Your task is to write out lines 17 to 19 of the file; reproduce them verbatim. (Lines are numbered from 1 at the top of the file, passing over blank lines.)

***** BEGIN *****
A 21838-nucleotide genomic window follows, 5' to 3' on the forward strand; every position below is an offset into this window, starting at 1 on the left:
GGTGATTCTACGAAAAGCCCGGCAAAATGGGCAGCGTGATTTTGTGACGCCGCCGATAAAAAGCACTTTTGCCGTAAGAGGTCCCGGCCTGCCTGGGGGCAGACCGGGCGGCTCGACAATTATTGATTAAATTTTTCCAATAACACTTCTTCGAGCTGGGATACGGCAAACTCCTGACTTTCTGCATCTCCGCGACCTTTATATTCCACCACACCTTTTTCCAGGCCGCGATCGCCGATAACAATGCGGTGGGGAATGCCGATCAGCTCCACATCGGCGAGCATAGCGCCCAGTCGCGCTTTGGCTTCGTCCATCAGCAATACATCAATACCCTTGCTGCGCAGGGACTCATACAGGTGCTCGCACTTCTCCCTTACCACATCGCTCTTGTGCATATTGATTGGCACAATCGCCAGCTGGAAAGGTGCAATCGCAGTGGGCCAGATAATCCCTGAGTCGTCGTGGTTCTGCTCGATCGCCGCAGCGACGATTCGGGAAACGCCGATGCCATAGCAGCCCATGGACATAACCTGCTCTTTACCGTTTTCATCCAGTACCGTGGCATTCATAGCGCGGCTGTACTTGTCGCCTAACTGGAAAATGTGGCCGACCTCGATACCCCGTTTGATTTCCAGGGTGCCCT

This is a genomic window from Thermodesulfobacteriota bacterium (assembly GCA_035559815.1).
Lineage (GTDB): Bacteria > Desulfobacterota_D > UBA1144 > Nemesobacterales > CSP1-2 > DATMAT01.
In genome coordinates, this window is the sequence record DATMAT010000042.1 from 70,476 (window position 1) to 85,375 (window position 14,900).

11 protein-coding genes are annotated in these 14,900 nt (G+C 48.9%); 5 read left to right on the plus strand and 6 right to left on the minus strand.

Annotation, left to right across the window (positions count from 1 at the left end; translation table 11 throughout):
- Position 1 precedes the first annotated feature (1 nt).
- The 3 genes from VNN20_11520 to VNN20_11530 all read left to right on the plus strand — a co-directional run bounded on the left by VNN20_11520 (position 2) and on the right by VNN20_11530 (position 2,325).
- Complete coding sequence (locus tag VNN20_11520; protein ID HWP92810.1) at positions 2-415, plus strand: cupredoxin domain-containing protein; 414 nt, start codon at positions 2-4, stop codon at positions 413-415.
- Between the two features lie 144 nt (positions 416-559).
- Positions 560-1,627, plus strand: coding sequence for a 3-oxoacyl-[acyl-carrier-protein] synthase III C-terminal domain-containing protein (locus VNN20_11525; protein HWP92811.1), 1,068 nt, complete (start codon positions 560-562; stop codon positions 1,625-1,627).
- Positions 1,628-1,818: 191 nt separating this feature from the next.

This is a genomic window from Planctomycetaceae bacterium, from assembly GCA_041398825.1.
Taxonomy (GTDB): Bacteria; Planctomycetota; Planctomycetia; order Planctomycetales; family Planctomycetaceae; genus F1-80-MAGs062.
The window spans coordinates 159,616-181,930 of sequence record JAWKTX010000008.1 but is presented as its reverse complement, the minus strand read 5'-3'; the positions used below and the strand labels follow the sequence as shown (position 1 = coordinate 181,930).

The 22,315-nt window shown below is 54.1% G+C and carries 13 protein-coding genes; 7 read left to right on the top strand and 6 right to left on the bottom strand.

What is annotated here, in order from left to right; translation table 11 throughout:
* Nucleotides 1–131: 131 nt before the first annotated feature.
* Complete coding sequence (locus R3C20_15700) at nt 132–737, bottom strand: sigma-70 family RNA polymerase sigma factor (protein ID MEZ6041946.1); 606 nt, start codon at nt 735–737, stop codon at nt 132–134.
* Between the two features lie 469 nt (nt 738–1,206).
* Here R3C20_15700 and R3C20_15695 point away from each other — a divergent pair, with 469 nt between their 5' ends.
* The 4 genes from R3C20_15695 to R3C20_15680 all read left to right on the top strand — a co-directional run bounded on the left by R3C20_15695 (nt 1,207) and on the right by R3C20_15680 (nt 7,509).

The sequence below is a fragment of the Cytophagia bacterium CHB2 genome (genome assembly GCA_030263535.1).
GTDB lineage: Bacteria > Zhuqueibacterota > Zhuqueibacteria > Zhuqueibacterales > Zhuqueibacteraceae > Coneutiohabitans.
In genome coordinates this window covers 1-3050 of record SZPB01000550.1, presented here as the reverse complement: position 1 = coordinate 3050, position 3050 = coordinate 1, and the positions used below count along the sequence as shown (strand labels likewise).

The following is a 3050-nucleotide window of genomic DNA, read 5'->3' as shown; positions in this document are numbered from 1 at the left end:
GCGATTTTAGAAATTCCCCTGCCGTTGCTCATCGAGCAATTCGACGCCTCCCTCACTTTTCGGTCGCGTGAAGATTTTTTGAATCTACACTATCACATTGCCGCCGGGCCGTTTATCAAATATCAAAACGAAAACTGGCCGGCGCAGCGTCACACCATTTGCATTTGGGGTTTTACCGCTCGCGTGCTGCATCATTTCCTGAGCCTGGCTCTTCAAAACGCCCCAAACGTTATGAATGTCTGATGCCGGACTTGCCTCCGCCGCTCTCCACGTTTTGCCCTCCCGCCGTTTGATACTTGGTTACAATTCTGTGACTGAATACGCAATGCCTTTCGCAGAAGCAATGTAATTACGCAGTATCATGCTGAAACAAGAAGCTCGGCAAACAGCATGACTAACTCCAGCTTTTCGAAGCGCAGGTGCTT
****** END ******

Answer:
The 22,315-nt window shown below is 54.1% G+C and carries 13 protein-coding genes; 7 read left to right on the top strand and 6 right to left on the bottom strand.

What is annotated here, in order from left to right; translation table 11 throughout:
* Nucleotides 1–131: 131 nt before the first annotated feature.